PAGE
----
Friday, January 23, 2009

The Macintosh turns 25

24 January 2009, the 25th anniversary of the Macintosh. On that fateful day in 1984 Apple released a little toaster of a personal computer that went on to become the first commercially successful personal computer to feature a mouse and a graphical user interface.

The embedded video above (YouTube) is Apple’s famous “1984? television commercial directed by film maker Ridley Scott. From my new book, Corporations that Changed the World: Apple Inc.:

Apple announced the Macintosh to the world with a television commercial (“1984”) that was directed by Ridley Scott, an alumnus of such films as Alien, Blade Runner, and Gladiator. The commercial, written by Apple’s advertising agency Chiat /Day, aired on January 22, 1984, during Super Bowl XVIII between the Washington Redskins and the Los Angeles Raiders. The ad featured a female character (played by Anya Major) wearing a white tank top, red shorts, and running shoes, running through an eerie, dark, futuristic world and throwing a sledgehammer at a huge TV image of Big Brother. The Big Brother character was giving orders to rows of people that looked like prisoners— a veiled reference to IBM. The commercial ended with a message read by Edward Grover: “On January 24, Apple Computer will introduce Macintosh. And you’ll see why 1984 won’t be like 1984.”

Here’s another fun “Macintosh” anecdote by The Father of the Macintosh, Andy Hertzfeld, again from Corporations:

How the Mac Was Almost a Bicycle

The name Macintosh was originally selected because it was Jef Raskin’s favorite type of apple, but the Mac almost wasn’t an Apple at all. When Raskin took a leave of absence in February 1981, Steve Jobs and Rod Holt made the decision to change Apple to something else. They felt that the name Macintosh was just a code name and that a name change was in order to reflect the change in regime.Holt decided on Bicycle as the new name that would replace Raskin’s Macintosh for the duration of the project and presented it to his design team. When they balked, Holt insisted that all references to Macintosh be changed to Bicycle, telling them that it shouldn’t really matter “since it was only a code name.” The Bicycle name originated from an ad that Apple had placed in Scientific American magazine. The ad featured quotes from Steve Jobs about computers, including one about how personal computers were “bicycles for the mind.” The logic was that humans could run as fast as other species, but a human—on a bicycle—could beat them all. Rod’s edict was never obeyed. Somehow, Macintosh just seemed right.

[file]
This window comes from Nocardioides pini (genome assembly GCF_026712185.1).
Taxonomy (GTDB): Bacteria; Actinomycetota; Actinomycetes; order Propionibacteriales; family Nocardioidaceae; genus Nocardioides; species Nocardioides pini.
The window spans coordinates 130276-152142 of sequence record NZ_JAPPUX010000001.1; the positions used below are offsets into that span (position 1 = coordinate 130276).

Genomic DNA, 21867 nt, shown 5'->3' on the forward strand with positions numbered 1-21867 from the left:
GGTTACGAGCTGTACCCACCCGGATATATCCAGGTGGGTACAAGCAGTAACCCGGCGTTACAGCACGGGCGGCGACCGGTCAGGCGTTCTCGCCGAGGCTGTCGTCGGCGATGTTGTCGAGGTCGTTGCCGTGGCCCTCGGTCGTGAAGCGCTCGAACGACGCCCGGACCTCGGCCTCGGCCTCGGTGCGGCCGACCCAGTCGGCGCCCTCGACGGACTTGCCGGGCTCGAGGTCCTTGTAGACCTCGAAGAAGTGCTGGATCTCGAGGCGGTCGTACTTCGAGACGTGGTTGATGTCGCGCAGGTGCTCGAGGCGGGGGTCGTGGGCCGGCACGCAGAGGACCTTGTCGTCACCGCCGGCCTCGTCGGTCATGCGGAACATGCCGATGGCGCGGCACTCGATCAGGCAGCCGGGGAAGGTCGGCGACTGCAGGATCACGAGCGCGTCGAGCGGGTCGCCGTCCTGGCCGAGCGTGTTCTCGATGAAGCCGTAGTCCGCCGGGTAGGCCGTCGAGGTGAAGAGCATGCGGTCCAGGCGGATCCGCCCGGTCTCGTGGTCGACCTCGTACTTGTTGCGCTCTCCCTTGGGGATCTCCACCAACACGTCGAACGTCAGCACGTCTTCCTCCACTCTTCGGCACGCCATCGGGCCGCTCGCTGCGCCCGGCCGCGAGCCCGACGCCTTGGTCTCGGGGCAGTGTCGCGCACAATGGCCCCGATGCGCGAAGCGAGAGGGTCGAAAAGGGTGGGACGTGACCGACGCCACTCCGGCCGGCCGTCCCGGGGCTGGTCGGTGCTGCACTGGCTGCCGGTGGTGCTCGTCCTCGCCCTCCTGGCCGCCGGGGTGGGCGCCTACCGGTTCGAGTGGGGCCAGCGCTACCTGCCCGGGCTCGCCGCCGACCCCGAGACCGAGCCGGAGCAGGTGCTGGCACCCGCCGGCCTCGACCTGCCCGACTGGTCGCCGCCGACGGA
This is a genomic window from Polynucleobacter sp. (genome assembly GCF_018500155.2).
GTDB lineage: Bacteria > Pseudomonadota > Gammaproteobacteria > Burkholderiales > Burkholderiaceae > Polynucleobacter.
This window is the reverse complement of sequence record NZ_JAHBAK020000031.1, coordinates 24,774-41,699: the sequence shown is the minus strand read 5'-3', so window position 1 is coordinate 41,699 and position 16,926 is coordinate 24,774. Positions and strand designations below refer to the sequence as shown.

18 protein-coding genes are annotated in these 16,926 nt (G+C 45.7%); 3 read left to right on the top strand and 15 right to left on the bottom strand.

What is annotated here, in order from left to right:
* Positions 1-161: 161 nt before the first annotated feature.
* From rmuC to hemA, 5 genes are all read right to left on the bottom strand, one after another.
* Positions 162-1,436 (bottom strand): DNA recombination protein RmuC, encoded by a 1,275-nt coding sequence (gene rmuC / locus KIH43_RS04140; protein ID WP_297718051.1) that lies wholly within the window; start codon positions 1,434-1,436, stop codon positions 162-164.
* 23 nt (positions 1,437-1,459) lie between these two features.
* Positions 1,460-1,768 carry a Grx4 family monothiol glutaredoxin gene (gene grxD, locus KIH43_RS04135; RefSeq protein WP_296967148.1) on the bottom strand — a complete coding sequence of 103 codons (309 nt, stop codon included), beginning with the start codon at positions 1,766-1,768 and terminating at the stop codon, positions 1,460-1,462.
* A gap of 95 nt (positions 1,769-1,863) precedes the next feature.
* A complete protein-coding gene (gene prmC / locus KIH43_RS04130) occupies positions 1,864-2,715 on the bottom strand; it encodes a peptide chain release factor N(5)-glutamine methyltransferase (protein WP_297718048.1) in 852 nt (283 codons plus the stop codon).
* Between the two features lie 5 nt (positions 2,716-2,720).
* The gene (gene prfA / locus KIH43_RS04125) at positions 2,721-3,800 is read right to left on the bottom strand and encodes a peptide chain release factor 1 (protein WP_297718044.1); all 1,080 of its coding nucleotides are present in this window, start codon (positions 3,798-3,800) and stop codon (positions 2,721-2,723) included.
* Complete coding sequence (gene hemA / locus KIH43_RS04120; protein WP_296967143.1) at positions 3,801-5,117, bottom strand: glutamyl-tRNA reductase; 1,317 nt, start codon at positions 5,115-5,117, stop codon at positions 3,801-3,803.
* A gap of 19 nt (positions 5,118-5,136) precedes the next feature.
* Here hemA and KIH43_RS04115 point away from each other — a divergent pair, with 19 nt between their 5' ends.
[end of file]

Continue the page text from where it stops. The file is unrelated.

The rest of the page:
My story goes like this: I received a 128k Mac in the summer of 1984 as a birthday gift from my Mom and spent an entire summer at my grandparents cottage obsessively learning MacWrite and MacPaint. The rest, as they say, is history.

I remember attending an early Macworld Expo (1985?) where the smell of solder was wafting down the hotel hallway from all the backroom Mac 512k upgrades that were being performed. I still have a working 128k in the garage (in the original beige Apple bag, natch) and a MacPortable in the attic, although it’s not the backlit one.

What’s your Mac story? Tell us about your Mac museum in the TalkBack. (C’mon, you know you have one. :)

Aside: Fun BBC video of a Mac 128k booting faster than a modern Windows notebook.


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